Masaharu Morimoto. Thomas Keller. Rick Bayless. Grant Achatz. Giada De Laurentiis. Michael Mina. Edward Lee. Leave it to the glitz of LA to attract all-star talent. The Los Angeles Food & Wine Festival is a three-day event — scheduled for August 22-25 — that will see cooking demonstrations, tastings, lunches, cocktail demonstrations, panels, and more from the names listed above and a huge number of other talented chefs and mixologists. Particular highlights include Giada's Festa Italiana, lunch at Scarpetta with Michael Mina and Scott Contant, the Lexus Grand Tasting, and Bacon & Bourbon with Edward Lee.
Remember the movie Barbershop? Ever wished you could visit a place just like it? Legends The Barbershop is about as close as you're going to get. Not only did it serve as the basis for the shop in the film, but the owner, Brian "Goose The Barber" Davis, was the basis for Ice Cube's Calvin. Back in the real world, you can expect colorful banter, good music, a diverse crowd, and, of course, terrific haircuts. Appointments recommended.
Breweries are great places — after all, they're where beer comes from. But breweries that actually serve beer on site? Even better. LA's Golden Road Brewing is one such place, offering a pub next to its brewery that serves up the best of the brewery's own brews, as well as a selection of the most interesting beers from their craft brewing brethren. Apart from getting your mug, glass, or growler filled, they also serve a short menu of food that ranges from burgers and fries to jackfruit tacos and IPA-battered avocado fritters — which go great with the beer itself.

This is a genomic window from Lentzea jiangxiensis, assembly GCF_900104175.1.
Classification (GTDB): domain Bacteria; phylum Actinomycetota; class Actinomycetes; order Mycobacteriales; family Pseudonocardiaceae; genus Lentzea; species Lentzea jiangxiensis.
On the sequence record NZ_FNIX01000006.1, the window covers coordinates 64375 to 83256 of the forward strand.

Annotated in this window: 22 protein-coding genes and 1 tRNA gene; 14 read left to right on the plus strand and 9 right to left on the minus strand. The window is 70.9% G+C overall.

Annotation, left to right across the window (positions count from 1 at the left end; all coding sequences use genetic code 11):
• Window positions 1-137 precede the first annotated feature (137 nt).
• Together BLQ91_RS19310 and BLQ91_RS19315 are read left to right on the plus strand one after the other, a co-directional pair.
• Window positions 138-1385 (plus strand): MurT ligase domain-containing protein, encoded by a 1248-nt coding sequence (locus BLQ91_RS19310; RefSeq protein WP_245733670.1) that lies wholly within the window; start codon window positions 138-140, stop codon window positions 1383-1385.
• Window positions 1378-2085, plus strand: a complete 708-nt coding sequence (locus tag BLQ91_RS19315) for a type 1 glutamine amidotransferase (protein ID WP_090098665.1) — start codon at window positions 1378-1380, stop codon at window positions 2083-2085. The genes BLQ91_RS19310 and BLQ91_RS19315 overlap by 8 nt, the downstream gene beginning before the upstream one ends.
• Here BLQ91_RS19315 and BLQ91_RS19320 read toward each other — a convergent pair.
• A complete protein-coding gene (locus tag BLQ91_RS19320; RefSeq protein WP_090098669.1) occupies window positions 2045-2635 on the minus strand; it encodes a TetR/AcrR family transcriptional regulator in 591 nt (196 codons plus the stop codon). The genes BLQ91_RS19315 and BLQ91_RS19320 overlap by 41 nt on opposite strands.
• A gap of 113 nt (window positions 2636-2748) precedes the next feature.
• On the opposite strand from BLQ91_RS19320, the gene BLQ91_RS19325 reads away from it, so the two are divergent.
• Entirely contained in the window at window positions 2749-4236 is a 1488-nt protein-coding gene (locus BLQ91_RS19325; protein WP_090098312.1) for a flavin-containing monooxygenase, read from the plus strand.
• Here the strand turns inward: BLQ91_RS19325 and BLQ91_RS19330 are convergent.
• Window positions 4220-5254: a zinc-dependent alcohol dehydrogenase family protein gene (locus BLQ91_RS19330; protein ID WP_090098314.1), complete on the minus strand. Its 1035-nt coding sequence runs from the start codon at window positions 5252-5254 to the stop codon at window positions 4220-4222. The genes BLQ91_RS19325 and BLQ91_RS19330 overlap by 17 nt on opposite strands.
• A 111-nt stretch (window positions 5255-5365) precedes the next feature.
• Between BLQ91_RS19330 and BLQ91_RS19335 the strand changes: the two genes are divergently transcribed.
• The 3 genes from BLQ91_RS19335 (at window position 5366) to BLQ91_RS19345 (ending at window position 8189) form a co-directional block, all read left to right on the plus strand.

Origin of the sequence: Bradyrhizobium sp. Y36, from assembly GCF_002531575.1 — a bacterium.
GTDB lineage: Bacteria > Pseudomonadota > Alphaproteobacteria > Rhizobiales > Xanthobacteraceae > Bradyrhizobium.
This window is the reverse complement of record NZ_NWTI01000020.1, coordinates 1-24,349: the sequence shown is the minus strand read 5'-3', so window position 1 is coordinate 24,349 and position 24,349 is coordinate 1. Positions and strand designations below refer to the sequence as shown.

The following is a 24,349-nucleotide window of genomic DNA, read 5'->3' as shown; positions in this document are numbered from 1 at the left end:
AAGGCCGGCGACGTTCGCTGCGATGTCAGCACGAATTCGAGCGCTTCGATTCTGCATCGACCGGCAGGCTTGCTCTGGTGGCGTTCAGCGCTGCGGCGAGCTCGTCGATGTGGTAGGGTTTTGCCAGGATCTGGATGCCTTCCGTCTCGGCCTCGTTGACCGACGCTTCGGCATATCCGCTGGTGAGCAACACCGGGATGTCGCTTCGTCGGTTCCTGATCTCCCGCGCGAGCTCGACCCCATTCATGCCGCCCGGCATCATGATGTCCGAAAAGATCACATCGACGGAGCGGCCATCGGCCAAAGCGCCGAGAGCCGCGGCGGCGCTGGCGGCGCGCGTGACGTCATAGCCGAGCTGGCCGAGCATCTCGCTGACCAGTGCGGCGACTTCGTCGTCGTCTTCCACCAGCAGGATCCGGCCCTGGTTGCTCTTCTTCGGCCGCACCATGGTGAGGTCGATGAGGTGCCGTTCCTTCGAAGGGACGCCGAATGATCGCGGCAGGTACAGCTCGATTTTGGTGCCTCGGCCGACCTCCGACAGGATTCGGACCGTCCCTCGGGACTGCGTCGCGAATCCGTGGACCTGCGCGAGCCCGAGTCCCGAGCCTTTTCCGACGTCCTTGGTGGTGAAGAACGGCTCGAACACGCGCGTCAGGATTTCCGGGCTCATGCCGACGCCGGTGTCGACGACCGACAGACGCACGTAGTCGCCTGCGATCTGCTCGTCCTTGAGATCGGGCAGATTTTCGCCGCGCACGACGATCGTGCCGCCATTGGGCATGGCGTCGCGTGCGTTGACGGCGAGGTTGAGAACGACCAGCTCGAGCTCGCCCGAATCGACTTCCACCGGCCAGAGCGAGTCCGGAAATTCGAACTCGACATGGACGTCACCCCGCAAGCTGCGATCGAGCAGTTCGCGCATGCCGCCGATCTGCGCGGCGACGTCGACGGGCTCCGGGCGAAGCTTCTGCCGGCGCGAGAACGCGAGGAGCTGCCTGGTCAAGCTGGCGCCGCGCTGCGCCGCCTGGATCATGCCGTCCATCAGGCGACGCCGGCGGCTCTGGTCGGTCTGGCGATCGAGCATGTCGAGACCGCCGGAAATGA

It's not the fantastically cool Craftsman-style bungalow that makes Alternative Apparel worth the stop — but it certainly doesn't hurt. No, its the goods on sale inside this house-turned-store that keep us coming back. Their mens lineup includes tees, button-downs, sweaters, hoodies, jackets, pants, bags, hats, and more, most of which are available for less than a Benjamin and many of which are sustainably made using organic cotton, recycled polyester, and man-made fibers derived from sustainable raw materials. Not heading to Venice anytime soon? Stop by their (only slightly less-cool) Larchmont location, instead.
At most sneaker stores, if you sleep in or simply miss a major new release, you're pretty much screwed. Unless you happen to stop by RIF. This Little Tokyo sneaker consignment shop is famous for its massive array of kicks both new and old, and while the prices might not be cheap, you can bet that they have whatever limited edition/rare/hard-to-find shoe you're looking for. And while they certainly aren't limited to just one brand, we can't help but love a store that has a little something called "The Jordan Wall", a selection of Jordans and other basketball shoes so impressive that it's worth stopping to see even if your shoe closet is completely full.
Who says fast food has to be bad? The folks at 800 Degrees Pizzeria certainly don't. Founded by the minds behind Umami Burger, this Westwood Village spot serves up made-to-order pies that cook in about a minute, thanks to the intense heat of their wood-burning ovens — hence the name. Despite the fast cooking time, each pizza is made with care, using California-grown tomatoes, locally-made fresh mozzarella, handcrafted crust made using Molino San Felice flour, local vegetables, and the best possible charcuterie. In other words, it's first-class pizza, churned out in just a little more time than it takes to pay for a Little Caesar's Hot & Ready.